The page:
*In this section, Prof. Aram Harrow shares his approach for helping students move forward when they become stuck during problem solving.*

Usually students get stuck on a problem because they possess a brittle understanding of the technique involved in solving it. They know how to apply the technique in one context, but they don’t understand the larger framework in which it’s embedded. When I can get students to explain why they’re solving a problem in a particular way, I expose misunderstandings they have about the bigger concepts involved in the problem, and this helps me support them strategically.

Assuming the problem set isn’t due the next day and I have ample time to support a student stuck on a problem, I take a Socratic approach to help the student explain how he or she is thinking about the problem. I ask the student why he or she is approaching the problem in a particular way, what he or she knows about different approaches for solving the problem, and why the student thinks one approach might be more or less productive than another. This dialogue seems to helps students move forward with solving the problem.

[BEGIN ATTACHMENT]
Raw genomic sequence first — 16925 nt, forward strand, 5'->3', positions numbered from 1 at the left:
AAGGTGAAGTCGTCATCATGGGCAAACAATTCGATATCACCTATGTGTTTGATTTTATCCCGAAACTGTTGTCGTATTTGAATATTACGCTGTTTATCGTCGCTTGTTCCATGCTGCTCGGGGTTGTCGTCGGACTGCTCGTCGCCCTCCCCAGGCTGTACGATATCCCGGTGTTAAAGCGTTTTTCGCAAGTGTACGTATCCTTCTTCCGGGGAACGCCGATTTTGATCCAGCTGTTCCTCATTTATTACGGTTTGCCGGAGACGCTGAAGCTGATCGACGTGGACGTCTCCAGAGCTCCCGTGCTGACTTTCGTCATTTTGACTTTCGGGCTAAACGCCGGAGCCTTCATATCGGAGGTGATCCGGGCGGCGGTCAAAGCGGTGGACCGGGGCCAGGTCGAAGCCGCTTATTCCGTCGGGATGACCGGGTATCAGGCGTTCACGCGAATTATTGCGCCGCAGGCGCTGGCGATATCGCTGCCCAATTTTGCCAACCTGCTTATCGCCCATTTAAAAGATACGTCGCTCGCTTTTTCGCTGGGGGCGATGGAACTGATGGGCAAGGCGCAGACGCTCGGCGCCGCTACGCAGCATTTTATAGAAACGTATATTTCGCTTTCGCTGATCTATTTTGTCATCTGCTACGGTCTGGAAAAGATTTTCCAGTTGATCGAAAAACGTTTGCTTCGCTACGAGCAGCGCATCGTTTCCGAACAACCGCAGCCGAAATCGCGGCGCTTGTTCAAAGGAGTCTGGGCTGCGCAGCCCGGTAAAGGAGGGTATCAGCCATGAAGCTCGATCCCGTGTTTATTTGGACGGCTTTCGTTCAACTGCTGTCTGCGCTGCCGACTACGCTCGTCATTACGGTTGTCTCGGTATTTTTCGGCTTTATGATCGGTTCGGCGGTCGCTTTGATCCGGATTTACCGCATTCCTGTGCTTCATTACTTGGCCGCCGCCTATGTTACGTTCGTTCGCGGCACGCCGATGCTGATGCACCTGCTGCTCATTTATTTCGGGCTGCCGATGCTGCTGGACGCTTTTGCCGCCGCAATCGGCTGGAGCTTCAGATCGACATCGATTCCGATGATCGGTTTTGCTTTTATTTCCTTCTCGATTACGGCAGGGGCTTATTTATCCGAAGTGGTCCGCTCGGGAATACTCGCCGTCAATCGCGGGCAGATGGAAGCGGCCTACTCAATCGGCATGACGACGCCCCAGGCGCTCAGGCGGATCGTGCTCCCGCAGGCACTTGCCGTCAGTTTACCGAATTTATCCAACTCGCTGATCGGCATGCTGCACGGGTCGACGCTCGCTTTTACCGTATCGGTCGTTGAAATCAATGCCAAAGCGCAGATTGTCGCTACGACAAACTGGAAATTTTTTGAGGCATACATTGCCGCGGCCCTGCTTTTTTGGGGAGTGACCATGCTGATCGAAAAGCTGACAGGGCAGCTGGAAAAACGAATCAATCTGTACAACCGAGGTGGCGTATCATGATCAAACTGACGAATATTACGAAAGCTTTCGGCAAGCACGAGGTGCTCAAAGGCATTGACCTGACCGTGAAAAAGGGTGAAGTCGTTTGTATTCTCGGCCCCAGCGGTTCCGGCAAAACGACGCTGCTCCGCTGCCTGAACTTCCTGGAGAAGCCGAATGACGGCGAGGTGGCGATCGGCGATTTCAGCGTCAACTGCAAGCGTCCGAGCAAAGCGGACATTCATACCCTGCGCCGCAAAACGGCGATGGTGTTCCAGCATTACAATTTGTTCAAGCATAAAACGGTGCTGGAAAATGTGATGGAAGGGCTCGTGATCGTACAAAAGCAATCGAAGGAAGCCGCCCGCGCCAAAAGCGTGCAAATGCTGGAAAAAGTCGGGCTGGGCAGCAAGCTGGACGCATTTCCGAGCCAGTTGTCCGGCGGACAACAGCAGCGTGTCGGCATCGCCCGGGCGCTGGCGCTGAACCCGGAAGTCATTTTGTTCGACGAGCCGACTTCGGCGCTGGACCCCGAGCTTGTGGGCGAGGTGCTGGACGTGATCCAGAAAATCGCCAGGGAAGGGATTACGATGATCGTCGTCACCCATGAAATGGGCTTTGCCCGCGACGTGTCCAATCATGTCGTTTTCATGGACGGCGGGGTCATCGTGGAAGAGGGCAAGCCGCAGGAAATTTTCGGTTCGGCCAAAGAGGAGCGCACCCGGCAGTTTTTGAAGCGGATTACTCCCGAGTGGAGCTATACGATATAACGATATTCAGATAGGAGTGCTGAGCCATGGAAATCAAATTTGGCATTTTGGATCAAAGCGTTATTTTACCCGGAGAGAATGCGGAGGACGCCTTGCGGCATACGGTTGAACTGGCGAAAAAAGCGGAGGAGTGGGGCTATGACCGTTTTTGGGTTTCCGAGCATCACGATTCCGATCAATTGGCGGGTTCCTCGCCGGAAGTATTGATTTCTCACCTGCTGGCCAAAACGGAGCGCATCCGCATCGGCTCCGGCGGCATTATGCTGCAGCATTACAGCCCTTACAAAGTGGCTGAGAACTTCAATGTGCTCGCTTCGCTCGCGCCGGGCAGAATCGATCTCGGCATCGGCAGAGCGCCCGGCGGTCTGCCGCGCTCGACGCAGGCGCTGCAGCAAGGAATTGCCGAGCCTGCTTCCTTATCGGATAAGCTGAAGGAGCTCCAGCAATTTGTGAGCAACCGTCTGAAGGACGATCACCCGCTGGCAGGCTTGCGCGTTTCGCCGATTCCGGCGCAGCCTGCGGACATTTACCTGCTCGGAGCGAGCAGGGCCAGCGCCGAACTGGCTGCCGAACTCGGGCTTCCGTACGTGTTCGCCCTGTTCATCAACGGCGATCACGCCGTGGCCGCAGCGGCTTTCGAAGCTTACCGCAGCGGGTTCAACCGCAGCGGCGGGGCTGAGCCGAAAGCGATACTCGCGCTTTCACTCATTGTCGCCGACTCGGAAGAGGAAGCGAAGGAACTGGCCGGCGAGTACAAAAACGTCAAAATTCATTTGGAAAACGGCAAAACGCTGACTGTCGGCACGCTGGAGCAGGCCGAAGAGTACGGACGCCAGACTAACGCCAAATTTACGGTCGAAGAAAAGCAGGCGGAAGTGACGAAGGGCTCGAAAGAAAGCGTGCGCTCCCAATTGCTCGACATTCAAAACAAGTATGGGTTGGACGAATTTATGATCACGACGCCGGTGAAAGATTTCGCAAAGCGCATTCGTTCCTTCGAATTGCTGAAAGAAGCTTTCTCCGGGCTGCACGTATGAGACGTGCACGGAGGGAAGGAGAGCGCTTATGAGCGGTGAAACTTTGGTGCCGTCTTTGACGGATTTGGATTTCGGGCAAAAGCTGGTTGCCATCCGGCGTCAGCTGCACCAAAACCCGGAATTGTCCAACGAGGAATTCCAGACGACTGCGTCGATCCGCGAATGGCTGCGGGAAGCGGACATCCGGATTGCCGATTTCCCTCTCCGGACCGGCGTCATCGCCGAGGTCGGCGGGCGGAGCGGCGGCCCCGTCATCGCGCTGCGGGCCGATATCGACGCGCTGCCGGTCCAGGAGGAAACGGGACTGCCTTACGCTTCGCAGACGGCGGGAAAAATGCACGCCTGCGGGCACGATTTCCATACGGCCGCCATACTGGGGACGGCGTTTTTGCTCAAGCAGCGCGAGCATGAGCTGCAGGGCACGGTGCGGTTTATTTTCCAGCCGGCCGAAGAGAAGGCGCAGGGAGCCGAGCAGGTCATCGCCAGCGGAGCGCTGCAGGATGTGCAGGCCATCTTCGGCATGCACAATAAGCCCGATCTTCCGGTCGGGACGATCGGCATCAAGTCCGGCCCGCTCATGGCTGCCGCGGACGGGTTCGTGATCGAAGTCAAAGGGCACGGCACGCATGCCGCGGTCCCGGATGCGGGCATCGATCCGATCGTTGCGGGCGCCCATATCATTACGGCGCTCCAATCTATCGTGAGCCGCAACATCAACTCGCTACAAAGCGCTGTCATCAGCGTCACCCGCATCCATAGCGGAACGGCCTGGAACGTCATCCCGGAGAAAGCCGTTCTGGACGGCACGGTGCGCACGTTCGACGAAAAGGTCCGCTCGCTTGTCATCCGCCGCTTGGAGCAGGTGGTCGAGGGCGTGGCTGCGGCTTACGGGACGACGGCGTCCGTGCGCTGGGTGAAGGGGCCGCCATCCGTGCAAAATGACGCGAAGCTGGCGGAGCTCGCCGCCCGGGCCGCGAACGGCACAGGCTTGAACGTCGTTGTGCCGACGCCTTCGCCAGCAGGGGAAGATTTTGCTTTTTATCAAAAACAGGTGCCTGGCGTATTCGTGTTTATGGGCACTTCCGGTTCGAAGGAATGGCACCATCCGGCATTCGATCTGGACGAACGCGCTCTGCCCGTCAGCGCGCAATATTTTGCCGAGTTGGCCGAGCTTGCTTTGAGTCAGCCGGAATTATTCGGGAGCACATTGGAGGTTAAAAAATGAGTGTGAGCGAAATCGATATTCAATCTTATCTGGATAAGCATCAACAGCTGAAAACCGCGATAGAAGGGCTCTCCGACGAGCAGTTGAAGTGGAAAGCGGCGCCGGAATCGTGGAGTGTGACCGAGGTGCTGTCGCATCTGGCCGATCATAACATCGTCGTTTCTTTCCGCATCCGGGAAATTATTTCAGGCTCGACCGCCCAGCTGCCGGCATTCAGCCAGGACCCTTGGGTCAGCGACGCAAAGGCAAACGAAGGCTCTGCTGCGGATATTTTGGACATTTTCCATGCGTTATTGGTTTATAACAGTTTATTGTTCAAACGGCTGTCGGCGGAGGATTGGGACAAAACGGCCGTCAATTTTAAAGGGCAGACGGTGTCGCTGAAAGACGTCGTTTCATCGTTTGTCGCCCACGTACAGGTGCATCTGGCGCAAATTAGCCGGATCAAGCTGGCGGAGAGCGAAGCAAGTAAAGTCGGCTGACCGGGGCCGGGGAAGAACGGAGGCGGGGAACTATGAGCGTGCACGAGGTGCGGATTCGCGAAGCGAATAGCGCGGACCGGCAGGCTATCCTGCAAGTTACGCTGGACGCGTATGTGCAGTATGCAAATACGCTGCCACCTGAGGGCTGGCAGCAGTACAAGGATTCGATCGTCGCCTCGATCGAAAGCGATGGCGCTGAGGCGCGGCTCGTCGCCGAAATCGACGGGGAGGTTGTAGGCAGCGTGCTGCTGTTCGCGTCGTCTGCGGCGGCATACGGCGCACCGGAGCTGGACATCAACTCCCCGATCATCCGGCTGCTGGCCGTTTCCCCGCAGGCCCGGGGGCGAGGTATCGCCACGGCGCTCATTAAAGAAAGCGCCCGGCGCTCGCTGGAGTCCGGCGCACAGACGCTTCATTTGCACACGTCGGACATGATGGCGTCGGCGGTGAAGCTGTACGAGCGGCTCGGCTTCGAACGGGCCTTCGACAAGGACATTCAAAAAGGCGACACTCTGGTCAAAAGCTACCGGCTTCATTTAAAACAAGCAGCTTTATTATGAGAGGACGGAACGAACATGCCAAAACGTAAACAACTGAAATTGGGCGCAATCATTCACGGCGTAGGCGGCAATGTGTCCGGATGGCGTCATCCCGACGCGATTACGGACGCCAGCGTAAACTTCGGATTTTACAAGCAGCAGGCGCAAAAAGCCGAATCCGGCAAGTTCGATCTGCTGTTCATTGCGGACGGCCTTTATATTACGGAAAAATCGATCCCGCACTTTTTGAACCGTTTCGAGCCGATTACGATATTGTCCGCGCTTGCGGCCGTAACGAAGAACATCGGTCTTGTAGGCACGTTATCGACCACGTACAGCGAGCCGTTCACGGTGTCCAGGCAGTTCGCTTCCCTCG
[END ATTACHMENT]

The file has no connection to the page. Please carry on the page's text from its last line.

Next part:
I also look at students’ calculations, and point out simplifications they might not have seen. I think sometimes students learn a certain way of doing something, and they might do it 100 times and never realize that they could have been doing it differently the whole time. They could get the answer either way, but if they do it the simpler way, their solutions might be less prone to errors. Although pointing out simplifications might not help students get “un-stuck,” when solving problems, it is an important part of supporting their overall problem-solving endeavors.